On the other hand, I have never been a fan of cocktail parties, so perhaps the virtual era provides some balance there.

But overall, I think the pandemic has been good for interaction. We will miss the physical contact, but we will also understand that perhaps we can travel a little less for work than we used to. I used to have to fly roughly 120 times a year. As a foreign minister it was very different, for example, having to fly with Urmas Paet to Syria, but now I could easily cut out about 100 of those job-related flights. I am happy to do my 20 job flights a year, but no more than that.

Whether it is virtually or in person, when an Estonian diplomat meets a Nordic colleague, what should be the five topics they discuss?

The starting point is very simple, as the security structure of Estonia is supported by three very strong pillars: NATO, the European Union and the United States. The fourth pillar, if there was ever to be one, would of course be the Baltic region, including the Baltic Sea and the Nordic countries. In many ways, we are in a collective partnership, we share a destiny with similar memberships in various international organisations and therefore commitments. In that sense the Baltic states and the Scandinavian states should in many ways be seen as one broader entity.

In terms of the themes, I would like to look a little bit beyond them. In many ways the line between war and peace today has been blurred. It is not as clear as it used to be when the world of geopolitics was about counting tanks, soldiers, ships, and military equipment. Today, it is much more complicated. It is linked to information wars, cyber-attacks, intimidation, energy resources, currencies and many other things.

But if I were to pick five topics…

First, you cannot go without military and defence—it is our day-to-day reality.

Second, we should talk about data and information and how that is distributed in our area—this is one of the key elements.

Third, in the midst of the Covid-19 pandemic, is health. Health also has security aspects. When the pandemic rates went up in Estonia, it meant closing borders, so it is a security issue, we must keep that in mind.

Fourth, climate—this is the mega-issue. I do not only mean the Baltic Sea, but also sudden migratory moves because of climate, for example.

Fifth, economy or currency, that we make sure we can support each other when there are tough times economically.

These are the basic issues. They show that we are so interconnected and interdependent, we cannot even think about our lives separately from each other. I see the Baltics and Nordics as one entity. President Toomas Hendrik Ilves has always talked about Estonia as a Nordic country and I agree. There is collective mindset, a collective identity, and a kindred connection in many ways.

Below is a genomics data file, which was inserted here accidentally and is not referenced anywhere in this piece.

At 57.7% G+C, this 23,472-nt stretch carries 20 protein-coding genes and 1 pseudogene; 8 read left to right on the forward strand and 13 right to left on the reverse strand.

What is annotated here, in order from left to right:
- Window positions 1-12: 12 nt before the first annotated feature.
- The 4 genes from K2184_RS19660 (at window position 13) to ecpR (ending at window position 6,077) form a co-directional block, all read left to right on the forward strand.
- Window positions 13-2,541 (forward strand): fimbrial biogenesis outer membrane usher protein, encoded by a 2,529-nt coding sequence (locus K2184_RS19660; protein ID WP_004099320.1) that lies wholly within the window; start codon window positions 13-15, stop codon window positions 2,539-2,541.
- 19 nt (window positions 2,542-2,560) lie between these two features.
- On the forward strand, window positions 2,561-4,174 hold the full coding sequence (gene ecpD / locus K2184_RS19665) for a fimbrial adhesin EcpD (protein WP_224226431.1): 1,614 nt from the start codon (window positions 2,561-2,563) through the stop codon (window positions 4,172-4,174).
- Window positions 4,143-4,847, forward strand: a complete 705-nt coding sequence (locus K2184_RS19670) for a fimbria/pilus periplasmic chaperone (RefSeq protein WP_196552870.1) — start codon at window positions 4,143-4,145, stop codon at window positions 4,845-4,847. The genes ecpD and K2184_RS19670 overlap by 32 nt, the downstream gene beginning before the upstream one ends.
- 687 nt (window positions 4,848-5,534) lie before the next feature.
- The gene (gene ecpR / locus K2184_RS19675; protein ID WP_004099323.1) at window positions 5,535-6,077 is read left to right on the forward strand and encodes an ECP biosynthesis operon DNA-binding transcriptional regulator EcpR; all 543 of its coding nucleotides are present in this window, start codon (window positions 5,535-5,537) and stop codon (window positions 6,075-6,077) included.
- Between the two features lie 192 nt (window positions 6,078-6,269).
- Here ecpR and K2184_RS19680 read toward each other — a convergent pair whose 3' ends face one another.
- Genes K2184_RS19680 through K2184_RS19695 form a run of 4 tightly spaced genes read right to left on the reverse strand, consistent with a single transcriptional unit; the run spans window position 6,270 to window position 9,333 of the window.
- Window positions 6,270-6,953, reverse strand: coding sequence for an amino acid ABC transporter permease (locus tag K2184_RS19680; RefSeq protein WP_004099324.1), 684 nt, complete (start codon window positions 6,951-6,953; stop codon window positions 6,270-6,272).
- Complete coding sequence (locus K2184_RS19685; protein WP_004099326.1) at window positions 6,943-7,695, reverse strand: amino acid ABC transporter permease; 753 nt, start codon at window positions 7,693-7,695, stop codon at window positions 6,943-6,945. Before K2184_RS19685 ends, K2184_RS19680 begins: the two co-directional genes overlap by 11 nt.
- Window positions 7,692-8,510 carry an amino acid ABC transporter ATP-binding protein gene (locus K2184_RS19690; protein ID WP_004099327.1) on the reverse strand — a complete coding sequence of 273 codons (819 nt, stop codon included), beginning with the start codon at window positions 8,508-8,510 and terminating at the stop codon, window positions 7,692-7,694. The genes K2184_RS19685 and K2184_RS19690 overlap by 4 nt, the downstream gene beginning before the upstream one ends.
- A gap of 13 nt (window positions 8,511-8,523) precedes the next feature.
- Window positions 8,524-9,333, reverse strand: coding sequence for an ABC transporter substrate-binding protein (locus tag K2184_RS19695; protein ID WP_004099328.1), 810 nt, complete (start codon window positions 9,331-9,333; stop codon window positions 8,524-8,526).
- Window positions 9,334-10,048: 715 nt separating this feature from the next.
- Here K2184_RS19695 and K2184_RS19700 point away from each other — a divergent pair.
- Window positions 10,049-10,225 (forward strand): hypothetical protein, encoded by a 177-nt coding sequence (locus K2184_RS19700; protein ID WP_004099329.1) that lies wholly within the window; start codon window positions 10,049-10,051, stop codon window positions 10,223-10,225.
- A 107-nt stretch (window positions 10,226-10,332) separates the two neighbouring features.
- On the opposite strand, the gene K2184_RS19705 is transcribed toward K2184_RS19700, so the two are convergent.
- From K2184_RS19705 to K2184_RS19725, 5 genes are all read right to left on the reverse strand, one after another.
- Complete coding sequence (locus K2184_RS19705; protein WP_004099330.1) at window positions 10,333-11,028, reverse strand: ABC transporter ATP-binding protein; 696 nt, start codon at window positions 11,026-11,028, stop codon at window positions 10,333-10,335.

When I talk about the Nordic countries, I think about the Baltic states at the same time.


Alexander Stubb

  • Alexander Stubb has served as Prime Minister, Finance Minister, Foreign Minister, Trade and Europe Minister of Finland (2008–2016). He was a Member of the European Parliament from 2004 to 2008 and the national parliament from 2011 to 2017. He was the Chairman of the National Coalition Party (Kokoomus) from 2014 to 2016 and Vice President of the European Investment Bank (EIB) from 2017 to 2020.
  • Currently, Stubb is Director and Professor at the School of Transnational Governance at the European University Institute in Florence.
  • He is an avid pro-European with experience across all EU institutions from the European Council to the European Parliament, from the European Commission to the Council of Ministers.
  • He holds a PhD in international relations from the London School of Economics, a Master’s degree in EU administration from the College of Europe in Bruges, and a BA in political science from Furman University in South Carolina. He also studied French language, culture and civilisation at the Sorbonne in Paris.



The EU Strategy for the Baltic Sea Region

  • Initiated by MEPs Alexander Stubb and Toomas Hendrik Ilves in 2006.
  • The strategy was approved by the European Council in 2009. It was the first macro-regional strategy in Europe, followed by strategies for the Danube, Adriatic–Ionian and Alpine regions.
  • It aimed to tackle three key challenges of the BSR region: saving the sea, connecting the region and increasing prosperity.
  • It involves Sweden, Denmark, Estonia, Finland, Germany, Latvia, Lithuania and Poland.
  • No new funding or institutions have been founded to support the implementation of the strategy, and funding for operations under the strategy is intended to come from existing financial instruments.

Source: Ministry of Foreign Affairs of Estonia &


This article was published in ICDS Diplomaatia magazine. Views expressed in ICDS publications are those of the author(s).